Turkey airstrikes in Syria threatened US personnel safety, Pentagon says
Turkish airstrikes in northern Syria threatened the safety of US military personnel and the escalating situation jeopardised years of progress against Islamic State (IS) group militants, the Pentagon said on Wednesday.
The public comments represent the strongest condemnation by the United States of NATO-ally Turkey's air operations in recent days against a Kurdish militia in northern Syria to date.
"Recent air strikes in Syria directly threatened the safety of U.S. personnel who are working in Syria with local partners to defeat ISIS and maintain custody of more than ten thousand ISIS detainees," the Pentagon's spokesman, Air Force Brigadier General Pat Ryder, said in a statement.
Ryder said the escalating situation threatened the progress made in the fight against IS militants in the region.
He added that the United States recognises Turkey's "legitimate security concerns".
"Immediate de-escalation is necessary in order to maintain focus on the defeat-ISIS mission and ensure the safety and security of personnel on the ground committed to the defeat-ISIS mission," Ryder added.
The United States has roughly 900 soldiers in Syria, mainly in the northeast of the country, who work with the Syrian Democratic Forces (SDF), which is led by Kurdish fighters from the People's Protection Units (YPG), to fight against IS remnants.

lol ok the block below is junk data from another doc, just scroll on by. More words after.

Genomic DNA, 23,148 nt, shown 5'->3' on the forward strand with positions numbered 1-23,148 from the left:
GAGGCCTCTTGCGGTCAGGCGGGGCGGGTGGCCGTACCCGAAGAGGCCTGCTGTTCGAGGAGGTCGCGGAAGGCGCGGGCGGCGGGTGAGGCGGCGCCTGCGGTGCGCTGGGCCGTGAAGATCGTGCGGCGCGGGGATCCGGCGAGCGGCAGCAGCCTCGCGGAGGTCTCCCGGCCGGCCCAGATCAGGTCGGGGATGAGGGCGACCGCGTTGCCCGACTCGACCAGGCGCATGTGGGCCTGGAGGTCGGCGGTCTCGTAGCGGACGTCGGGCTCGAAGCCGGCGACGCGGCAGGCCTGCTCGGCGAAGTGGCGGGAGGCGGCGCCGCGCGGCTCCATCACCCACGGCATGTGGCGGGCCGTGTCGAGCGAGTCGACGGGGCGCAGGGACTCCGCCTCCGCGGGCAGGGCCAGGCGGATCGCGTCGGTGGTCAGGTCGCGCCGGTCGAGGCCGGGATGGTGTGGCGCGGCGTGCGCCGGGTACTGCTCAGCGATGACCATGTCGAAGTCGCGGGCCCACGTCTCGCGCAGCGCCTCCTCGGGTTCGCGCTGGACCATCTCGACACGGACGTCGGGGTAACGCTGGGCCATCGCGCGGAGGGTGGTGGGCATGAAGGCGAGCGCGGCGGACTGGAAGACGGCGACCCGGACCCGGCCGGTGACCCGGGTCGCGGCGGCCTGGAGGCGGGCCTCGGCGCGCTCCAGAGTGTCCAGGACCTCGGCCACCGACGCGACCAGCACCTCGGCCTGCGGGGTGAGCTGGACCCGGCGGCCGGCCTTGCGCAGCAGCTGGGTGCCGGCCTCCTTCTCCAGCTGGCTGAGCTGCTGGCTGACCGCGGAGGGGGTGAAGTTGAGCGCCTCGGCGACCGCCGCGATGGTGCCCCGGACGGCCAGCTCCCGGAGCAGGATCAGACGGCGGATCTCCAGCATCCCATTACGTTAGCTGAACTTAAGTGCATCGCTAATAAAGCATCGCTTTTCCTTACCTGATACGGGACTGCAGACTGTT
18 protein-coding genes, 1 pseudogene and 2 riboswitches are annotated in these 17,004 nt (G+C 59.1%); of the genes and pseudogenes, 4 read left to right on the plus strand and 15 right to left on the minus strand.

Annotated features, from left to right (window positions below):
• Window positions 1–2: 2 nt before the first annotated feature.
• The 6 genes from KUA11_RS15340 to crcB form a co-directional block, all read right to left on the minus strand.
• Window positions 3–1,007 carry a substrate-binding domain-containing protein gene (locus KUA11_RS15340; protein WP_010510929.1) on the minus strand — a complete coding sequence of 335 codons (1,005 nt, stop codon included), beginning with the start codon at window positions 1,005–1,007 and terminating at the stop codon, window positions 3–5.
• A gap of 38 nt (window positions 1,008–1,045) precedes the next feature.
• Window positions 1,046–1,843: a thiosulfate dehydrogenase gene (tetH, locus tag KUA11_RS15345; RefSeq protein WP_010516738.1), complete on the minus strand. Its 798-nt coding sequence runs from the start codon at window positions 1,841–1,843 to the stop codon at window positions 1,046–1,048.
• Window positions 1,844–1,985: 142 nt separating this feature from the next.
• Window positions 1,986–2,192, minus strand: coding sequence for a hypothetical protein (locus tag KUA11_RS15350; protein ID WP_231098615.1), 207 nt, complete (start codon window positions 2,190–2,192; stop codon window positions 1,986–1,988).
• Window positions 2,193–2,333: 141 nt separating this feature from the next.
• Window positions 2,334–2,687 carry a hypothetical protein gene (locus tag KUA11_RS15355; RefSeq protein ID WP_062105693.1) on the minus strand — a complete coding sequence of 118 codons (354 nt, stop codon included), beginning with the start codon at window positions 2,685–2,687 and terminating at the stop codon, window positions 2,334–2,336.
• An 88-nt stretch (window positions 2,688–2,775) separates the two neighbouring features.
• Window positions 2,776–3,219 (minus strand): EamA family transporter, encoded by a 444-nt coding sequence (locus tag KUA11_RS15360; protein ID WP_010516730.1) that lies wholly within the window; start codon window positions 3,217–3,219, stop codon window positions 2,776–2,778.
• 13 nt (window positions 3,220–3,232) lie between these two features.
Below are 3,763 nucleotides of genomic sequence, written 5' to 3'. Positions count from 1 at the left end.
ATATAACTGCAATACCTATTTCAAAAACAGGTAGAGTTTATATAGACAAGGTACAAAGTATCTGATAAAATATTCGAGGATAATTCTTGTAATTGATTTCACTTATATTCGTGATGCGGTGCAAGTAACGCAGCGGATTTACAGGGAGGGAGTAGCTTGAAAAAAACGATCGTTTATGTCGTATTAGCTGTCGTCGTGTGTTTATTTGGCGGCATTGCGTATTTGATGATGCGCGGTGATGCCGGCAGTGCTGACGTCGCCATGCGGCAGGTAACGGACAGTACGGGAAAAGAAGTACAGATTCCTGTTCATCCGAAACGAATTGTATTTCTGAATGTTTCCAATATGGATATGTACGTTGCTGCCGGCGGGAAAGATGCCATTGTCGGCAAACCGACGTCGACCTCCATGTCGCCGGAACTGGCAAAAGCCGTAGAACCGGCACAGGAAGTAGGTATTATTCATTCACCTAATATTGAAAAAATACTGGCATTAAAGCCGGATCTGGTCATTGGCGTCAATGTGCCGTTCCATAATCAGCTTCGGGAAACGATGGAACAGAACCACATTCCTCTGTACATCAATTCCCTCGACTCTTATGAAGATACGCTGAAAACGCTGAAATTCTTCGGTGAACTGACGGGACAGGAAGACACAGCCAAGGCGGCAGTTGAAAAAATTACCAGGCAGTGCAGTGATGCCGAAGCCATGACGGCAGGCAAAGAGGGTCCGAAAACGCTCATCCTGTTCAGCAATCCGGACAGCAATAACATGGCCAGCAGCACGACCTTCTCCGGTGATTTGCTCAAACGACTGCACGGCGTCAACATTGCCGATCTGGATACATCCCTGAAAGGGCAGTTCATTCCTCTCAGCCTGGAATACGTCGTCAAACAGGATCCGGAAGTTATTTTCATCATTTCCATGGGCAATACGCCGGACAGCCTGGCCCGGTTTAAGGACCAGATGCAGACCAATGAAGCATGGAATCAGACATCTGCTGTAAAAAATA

President Recep Tayyip Erdogan said on Wednesday that Turkey's air operations were only the beginning and it would launch a land operation when convenient after an escalation in retaliatory strikes.
Ankara launched air operations at the weekend in retaliation for an Istanbul bomb attack a week earlier that killed six people, and which it blamed on the YPG.
The Turkish Defence Minister on Wednesday said Ankara's military had hit nearly 500 Kurdish targets across Iraq and Syria as part of a campaign of air strikes.https://t.co/r97ZYUZZHi— The New Arab (@The_NewArab) November 23, 2022
Nobody has claimed responsibility and the YPG and the outlawed Kurdistan Workers' Party (PKK), which Turkey regards the YPG as part of, have denied involvement. Turkey, the United States and the European Union designate the PKK as a terrorist group.
Ankara has previously launched military incursions in Syria against the Kurdish YPG militia.
This is not the first time Turkey's operations in northern Syria have threatened US personnel.
In 2019, American troops in the area came under artillery fire from Turkish positions as Turkey waged an offensive against US-allied Kurdish militia at the time.